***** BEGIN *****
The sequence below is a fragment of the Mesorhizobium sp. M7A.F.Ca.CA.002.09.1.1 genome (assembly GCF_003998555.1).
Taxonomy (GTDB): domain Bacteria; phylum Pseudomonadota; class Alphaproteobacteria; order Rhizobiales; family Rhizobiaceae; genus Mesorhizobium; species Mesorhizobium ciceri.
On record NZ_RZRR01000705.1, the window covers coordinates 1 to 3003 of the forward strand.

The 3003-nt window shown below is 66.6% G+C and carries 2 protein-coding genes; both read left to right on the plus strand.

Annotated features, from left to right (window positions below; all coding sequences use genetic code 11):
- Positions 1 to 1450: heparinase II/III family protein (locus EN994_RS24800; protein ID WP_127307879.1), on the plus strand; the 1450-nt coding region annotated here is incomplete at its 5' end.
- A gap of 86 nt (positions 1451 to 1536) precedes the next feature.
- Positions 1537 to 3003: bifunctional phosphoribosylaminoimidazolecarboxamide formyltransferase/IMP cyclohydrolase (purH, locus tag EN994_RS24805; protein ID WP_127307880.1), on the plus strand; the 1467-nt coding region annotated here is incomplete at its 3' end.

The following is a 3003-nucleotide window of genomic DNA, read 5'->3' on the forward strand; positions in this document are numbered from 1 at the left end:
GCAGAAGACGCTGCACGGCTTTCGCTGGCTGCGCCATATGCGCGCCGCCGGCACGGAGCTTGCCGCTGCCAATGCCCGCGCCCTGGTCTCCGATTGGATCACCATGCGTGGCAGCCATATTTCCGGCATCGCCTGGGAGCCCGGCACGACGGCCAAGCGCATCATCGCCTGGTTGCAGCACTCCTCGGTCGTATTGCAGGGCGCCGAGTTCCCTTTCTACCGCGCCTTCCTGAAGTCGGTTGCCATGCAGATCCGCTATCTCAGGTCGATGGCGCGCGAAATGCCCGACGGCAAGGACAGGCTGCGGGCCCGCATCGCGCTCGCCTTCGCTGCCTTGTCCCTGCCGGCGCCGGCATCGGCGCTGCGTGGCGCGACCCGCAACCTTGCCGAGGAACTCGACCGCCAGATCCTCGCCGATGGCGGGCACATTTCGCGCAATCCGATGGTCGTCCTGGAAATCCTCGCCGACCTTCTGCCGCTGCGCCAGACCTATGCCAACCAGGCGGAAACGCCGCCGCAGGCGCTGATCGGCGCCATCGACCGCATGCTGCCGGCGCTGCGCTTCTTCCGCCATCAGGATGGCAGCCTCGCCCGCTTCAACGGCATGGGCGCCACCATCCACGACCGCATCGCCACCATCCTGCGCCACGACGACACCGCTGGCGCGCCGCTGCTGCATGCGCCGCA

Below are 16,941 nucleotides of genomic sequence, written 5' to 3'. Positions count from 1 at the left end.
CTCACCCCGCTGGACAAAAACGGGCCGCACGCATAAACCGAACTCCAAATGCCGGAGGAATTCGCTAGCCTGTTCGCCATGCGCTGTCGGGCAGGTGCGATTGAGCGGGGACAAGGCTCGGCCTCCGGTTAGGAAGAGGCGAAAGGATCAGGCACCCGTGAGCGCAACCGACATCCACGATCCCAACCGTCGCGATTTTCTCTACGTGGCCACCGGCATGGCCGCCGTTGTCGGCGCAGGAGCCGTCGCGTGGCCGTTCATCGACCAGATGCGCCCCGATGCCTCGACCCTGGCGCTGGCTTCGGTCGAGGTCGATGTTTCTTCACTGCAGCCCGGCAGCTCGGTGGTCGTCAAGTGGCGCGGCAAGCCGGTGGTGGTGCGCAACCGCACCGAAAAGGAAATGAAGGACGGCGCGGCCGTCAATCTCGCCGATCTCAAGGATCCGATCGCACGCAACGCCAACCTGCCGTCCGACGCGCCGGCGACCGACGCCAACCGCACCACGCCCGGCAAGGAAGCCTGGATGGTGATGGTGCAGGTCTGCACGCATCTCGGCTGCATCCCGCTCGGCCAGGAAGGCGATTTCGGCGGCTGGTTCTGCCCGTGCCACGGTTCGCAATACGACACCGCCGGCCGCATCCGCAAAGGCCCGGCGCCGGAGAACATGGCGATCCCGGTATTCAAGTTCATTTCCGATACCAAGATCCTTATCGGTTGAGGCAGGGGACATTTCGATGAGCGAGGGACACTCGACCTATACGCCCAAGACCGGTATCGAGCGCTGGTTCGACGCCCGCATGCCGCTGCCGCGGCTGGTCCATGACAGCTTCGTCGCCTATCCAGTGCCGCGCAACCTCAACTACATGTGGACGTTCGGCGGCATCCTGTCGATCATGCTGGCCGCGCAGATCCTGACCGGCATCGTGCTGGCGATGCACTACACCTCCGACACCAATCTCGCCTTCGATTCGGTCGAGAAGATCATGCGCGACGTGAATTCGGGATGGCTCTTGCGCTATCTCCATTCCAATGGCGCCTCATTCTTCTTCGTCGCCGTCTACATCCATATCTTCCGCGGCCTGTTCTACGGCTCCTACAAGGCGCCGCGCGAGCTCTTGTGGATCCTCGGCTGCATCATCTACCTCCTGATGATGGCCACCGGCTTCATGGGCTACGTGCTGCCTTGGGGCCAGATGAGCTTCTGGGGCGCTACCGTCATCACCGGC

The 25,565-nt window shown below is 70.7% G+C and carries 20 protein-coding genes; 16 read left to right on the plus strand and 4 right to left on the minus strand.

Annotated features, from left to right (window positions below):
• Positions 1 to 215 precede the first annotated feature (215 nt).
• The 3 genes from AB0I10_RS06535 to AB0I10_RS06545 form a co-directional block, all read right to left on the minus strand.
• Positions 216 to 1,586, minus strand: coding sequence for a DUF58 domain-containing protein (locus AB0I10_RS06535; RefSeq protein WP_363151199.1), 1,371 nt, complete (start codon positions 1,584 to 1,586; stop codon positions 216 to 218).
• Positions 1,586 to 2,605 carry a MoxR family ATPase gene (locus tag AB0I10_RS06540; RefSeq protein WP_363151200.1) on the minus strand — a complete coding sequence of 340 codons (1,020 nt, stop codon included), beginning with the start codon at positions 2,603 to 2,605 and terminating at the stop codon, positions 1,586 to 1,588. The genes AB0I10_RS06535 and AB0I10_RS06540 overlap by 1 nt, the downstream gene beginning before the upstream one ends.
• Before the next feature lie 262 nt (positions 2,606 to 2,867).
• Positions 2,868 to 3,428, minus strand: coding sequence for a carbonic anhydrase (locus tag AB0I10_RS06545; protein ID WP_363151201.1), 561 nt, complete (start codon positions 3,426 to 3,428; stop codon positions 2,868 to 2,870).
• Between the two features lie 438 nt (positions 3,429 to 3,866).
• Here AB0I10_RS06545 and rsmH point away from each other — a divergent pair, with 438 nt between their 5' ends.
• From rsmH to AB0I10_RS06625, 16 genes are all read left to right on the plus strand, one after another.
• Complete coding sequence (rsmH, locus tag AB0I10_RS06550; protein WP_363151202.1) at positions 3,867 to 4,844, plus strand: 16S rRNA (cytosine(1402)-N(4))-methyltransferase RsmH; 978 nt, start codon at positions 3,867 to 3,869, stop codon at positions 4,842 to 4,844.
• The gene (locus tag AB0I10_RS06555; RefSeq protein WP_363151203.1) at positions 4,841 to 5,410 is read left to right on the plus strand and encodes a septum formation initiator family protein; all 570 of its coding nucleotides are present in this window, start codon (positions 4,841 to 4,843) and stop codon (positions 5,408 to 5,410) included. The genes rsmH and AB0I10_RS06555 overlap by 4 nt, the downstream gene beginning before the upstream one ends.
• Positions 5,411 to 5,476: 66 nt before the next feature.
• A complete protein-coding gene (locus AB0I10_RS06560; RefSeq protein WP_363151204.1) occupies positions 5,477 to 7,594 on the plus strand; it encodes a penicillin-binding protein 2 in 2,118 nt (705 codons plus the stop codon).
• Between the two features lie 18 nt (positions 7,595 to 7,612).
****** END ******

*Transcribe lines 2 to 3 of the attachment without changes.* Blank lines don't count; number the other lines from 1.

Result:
Taxonomy (GTDB): domain Bacteria; phylum Pseudomonadota; class Alphaproteobacteria; order Rhizobiales; family Rhizobiaceae; genus Mesorhizobium; species Mesorhizobium ciceri.
On record NZ_RZRR01000705.1, the window covers coordinates 1 to 3003 of the forward strand.